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Clean Cookstove Project

A Global Peace Foundation project in:

Nearly 3 billion people prepare food for their families using an open fire in their home. This inefficient cooking method exposes users to dangerous pollutants and impacts livelihoods due to the high cost of fuel.

The Clean Cookstove Project eliminates preventable deaths of mothers and children caused by open cooking fires in developing and newly industrialized countries by providing cleaner and more efficient alternatives.

Women are taught how to make their own clay cookstoves using local resources using a method that is simple, affordable, and easily teachable to others.  These cookstoves provide health benefits, efficiency, cleanliness, aesthetics, and affordability. 

Latest News

Clean Cookstoves in Uganda
Published on 21/10/2013
The Global Peace Foundation’s Cookstove Project, which provides families with clean stoves that limit deadly indoor air pollution, is expanding from Uganda to Kenya through an initiative of Global Peace Women. 
Published on 14/10/2013
Eager participants gathered around to see a demonstration of a clean cook stove after hearing about the  effects of the popular “three stone” stove that has caused severe respiratory problems, including lung cancer, affecting millions world-wide.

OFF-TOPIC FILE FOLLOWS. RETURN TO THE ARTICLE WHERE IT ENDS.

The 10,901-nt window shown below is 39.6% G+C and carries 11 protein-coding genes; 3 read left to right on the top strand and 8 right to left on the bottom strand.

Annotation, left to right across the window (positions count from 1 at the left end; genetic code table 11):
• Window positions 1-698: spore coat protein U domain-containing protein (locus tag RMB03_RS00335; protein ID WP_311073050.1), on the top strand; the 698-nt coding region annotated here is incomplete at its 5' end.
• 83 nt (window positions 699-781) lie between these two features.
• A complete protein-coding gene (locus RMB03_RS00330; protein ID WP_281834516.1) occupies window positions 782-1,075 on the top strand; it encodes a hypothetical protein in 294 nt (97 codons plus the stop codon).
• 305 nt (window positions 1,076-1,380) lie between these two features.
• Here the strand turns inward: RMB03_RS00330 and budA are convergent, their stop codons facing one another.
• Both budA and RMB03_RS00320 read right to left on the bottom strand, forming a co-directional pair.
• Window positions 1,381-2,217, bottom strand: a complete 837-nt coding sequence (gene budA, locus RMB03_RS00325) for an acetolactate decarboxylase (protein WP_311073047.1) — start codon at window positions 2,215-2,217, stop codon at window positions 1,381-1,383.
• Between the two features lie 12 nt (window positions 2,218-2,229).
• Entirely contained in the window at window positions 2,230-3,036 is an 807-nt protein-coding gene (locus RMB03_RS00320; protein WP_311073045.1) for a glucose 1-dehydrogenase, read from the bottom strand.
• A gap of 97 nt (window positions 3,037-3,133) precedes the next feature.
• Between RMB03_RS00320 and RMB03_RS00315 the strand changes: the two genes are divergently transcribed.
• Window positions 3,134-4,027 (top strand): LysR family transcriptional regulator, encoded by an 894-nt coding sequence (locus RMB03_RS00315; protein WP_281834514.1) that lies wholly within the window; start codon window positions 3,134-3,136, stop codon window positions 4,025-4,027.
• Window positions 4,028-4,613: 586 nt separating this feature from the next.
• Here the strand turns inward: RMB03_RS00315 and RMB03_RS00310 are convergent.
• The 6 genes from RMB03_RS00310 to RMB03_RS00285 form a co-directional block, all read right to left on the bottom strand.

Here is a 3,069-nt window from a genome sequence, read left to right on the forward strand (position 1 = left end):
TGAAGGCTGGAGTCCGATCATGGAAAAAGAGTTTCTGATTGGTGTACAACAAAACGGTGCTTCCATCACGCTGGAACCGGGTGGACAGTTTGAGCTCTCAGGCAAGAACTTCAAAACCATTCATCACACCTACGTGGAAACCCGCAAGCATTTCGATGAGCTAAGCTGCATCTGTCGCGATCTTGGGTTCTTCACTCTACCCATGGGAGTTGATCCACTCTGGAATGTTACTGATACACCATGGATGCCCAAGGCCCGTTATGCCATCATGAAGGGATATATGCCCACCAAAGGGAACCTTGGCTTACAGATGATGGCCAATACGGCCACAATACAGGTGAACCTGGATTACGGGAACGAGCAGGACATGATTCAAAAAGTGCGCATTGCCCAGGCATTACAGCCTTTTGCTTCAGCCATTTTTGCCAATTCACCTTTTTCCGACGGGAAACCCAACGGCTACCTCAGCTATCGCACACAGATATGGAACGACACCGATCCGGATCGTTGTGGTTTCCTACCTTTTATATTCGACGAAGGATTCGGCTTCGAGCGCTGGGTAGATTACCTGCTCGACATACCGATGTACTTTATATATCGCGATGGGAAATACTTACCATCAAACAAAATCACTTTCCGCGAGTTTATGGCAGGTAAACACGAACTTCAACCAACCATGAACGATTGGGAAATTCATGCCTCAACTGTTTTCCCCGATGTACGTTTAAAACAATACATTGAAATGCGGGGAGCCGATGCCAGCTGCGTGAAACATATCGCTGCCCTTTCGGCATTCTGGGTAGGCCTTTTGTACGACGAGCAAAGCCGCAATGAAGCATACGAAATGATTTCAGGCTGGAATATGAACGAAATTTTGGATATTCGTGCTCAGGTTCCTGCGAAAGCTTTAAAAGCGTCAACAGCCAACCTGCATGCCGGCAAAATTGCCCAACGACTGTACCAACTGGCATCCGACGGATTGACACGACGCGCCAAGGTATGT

Published on 31/07/2013

Project Details

Activities: Global Peace Women, the women’s division of the Global Peace Foundation, began implementation of the Clean Cookstoves Project in Uganda in early 2013.  The project has been working with Ugandan women in the villages of Nabisweera and Mijeera in the Nakasongola District; Kyomunembe and Nyaibarukya in the Kibaale District; and multiple villages in the Mukonu District. The project has expanded to villages in Kenya and Nepal.

Process: The Cookstove Project trains women in the process of constructing efficient clay cookstoves, overseen the construction as women perfect their craft, and contributed the few building materials that are not available locally.  

Unlike traditional three-stone open fires, the clay cookstove burns fuel efficiently and completely, ensuring that no toxic gases are emitted into the home as the fuel burns.  This process also creates a hotter fire that requires less wood. The stoves are made from local clay and a special filter to funnel out harmful gases.

Women are key players in the construction process. They collect and prepare the construction materials, build the stoves alongside their neighbors, and teach others about the construction process, sharing this technical knowledge in their social networks.  

When stove construction began in Uganda, villagers imprinted “Global Peace Women” on their stoves before the clay dried. Women proudly explained to the Cookstove Project staff that this branding embodied their sense of membership in a worldwide women's movement.